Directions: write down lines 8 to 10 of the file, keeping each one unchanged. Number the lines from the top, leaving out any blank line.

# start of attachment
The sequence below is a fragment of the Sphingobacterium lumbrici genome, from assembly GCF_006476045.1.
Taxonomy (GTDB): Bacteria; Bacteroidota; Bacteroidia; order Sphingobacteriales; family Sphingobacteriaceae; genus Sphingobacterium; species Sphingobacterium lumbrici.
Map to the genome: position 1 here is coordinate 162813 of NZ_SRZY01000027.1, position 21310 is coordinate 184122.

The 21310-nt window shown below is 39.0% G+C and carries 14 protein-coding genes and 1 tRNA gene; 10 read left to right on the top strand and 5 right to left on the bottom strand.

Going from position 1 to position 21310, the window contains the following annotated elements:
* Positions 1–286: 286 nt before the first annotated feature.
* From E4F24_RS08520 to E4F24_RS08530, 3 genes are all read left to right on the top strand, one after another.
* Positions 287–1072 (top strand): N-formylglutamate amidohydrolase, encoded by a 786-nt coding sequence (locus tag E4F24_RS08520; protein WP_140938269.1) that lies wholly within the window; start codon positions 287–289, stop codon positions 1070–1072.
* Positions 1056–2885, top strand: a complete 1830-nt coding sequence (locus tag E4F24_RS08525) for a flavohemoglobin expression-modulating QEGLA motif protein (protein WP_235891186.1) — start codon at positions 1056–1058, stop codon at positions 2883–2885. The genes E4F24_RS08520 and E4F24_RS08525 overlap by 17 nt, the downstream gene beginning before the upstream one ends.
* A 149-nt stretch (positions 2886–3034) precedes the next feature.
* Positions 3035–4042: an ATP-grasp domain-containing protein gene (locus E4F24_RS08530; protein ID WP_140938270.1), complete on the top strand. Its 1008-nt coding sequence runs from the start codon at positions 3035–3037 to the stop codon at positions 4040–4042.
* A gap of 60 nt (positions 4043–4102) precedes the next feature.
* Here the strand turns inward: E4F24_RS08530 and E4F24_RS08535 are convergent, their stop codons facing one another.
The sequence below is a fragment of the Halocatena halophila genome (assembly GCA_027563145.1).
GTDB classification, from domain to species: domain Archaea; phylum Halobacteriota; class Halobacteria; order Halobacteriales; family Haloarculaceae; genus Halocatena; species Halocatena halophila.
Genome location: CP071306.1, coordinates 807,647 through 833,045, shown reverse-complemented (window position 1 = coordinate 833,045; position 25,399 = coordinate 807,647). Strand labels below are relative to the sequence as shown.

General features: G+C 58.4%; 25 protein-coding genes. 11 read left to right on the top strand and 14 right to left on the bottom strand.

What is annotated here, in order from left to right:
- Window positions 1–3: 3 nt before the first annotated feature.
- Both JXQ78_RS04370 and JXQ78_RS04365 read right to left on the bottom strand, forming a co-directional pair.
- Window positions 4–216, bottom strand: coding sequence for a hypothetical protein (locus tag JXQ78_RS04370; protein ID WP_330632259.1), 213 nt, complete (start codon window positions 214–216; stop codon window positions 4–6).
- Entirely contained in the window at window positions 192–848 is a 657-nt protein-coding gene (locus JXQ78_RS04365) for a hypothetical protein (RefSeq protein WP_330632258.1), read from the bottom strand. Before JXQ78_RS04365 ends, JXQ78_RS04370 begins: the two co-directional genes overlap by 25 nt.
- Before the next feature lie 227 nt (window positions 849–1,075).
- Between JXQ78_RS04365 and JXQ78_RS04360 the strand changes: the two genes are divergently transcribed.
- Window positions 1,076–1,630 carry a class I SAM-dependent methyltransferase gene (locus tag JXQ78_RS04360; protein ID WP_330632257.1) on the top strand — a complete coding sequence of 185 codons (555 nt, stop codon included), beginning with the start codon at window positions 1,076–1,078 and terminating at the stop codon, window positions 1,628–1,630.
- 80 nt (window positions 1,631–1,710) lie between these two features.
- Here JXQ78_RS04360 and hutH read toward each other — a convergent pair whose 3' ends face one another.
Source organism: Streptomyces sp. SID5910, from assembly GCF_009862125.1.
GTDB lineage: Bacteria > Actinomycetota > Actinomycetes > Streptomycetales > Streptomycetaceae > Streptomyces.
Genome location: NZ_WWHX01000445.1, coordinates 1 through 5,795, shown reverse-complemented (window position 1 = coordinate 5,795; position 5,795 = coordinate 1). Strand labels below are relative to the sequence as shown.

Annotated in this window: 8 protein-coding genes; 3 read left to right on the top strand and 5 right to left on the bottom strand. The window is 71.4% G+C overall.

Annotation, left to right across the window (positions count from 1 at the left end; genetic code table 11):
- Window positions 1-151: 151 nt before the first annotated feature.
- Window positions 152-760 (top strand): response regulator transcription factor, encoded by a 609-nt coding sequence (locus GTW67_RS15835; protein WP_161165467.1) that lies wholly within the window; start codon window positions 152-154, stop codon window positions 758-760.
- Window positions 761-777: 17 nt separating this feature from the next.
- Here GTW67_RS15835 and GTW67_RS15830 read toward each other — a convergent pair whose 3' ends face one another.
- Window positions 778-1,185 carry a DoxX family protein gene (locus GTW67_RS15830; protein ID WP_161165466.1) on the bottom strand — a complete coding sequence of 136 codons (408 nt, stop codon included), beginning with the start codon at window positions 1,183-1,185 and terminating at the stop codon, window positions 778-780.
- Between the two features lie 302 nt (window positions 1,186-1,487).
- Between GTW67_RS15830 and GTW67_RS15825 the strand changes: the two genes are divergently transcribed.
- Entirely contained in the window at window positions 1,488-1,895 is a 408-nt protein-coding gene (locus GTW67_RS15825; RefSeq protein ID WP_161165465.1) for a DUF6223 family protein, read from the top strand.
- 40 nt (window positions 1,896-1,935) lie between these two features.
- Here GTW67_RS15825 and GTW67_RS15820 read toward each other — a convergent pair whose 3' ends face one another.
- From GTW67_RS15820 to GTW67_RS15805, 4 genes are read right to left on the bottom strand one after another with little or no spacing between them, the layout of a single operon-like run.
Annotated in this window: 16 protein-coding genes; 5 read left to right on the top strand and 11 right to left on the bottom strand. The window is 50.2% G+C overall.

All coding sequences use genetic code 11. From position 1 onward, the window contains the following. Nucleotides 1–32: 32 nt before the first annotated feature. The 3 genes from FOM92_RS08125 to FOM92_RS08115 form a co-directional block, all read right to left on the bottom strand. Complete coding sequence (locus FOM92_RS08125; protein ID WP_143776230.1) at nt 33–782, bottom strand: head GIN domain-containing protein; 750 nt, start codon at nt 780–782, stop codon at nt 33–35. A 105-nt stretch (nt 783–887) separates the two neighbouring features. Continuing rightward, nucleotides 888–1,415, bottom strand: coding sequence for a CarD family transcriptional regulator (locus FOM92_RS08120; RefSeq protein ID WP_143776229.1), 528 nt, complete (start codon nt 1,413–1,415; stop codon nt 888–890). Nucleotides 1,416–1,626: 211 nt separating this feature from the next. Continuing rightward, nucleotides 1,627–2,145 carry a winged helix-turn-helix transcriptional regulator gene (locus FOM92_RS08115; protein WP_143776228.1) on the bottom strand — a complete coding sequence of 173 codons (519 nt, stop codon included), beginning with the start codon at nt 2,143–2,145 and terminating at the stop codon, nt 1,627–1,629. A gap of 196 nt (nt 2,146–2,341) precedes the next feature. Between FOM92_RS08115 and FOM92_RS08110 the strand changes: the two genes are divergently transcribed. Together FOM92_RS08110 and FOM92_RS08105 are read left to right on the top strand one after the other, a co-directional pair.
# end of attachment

* Positions 287–1072 (top strand): N-formylglutamate amidohydrolase, encoded by a 786-nt coding sequence (locus tag E4F24_RS08520; protein WP_140938269.1) that lies wholly within the window; start codon positions 287–289, stop codon positions 1070–1072.
* Positions 1056–2885, top strand: a complete 1830-nt coding sequence (locus tag E4F24_RS08525) for a flavohemoglobin expression-modulating QEGLA motif protein (protein WP_235891186.1) — start codon at positions 1056–1058, stop codon at positions 2883–2885. The genes E4F24_RS08520 and E4F24_RS08525 overlap by 17 nt, the downstream gene beginning before the upstream one ends.
* A 149-nt stretch (positions 2886–3034) precedes the next feature.